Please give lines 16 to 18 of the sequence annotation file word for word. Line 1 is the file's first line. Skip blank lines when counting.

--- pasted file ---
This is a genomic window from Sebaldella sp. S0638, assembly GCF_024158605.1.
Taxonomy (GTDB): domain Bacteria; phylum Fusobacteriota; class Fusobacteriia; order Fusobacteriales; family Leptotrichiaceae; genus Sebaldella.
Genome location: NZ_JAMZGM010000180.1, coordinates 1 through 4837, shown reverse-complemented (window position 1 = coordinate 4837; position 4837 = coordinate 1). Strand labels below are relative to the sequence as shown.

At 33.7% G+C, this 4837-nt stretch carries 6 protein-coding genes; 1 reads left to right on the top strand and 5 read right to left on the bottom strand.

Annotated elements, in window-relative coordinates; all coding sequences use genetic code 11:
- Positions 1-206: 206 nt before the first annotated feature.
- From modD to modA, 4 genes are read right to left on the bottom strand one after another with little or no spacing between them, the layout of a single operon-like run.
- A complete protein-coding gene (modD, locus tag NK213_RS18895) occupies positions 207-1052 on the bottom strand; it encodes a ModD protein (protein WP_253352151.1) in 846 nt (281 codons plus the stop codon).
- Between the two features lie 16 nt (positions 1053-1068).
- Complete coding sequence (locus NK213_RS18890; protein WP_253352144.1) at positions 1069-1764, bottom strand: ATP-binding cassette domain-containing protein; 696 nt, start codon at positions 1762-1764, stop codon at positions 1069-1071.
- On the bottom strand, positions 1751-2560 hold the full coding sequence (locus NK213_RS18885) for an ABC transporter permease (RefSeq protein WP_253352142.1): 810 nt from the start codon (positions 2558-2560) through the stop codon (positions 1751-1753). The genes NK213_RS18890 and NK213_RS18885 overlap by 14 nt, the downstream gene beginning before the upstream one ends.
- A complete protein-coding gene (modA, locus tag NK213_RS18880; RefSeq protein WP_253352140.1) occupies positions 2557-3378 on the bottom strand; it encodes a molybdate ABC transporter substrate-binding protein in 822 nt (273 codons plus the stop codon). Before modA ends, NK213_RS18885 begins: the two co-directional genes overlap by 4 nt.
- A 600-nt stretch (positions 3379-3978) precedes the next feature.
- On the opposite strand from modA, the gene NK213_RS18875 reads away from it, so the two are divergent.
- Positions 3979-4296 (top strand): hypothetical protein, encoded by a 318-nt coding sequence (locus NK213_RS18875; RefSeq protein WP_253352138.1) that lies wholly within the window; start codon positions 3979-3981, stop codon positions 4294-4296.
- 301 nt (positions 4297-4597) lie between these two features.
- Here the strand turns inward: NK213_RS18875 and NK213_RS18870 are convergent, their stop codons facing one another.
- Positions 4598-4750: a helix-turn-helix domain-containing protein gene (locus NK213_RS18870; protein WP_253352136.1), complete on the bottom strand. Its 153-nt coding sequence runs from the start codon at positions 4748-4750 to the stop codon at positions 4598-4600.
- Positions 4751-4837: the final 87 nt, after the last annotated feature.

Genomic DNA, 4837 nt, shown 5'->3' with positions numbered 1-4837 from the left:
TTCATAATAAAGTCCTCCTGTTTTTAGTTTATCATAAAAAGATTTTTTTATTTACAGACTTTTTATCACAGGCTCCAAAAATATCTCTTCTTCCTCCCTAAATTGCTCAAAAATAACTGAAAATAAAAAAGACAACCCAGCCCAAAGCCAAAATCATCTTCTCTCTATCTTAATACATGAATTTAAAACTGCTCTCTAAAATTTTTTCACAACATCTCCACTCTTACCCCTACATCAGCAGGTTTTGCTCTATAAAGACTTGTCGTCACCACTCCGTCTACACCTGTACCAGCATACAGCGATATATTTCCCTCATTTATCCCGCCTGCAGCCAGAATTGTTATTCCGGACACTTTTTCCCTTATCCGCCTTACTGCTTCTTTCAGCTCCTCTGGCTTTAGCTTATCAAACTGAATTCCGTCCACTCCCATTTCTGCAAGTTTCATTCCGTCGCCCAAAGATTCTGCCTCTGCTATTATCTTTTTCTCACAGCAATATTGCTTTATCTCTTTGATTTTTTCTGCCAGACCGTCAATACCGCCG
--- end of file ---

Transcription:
- 301 nt (positions 4297-4597) lie between these two features.
- Here the strand turns inward: NK213_RS18875 and NK213_RS18870 are convergent, their stop codons facing one another.
- Positions 4598-4750: a helix-turn-helix domain-containing protein gene (locus NK213_RS18870; protein WP_253352136.1), complete on the bottom strand. Its 153-nt coding sequence runs from the start codon at positions 4748-4750 to the stop codon at positions 4598-4600.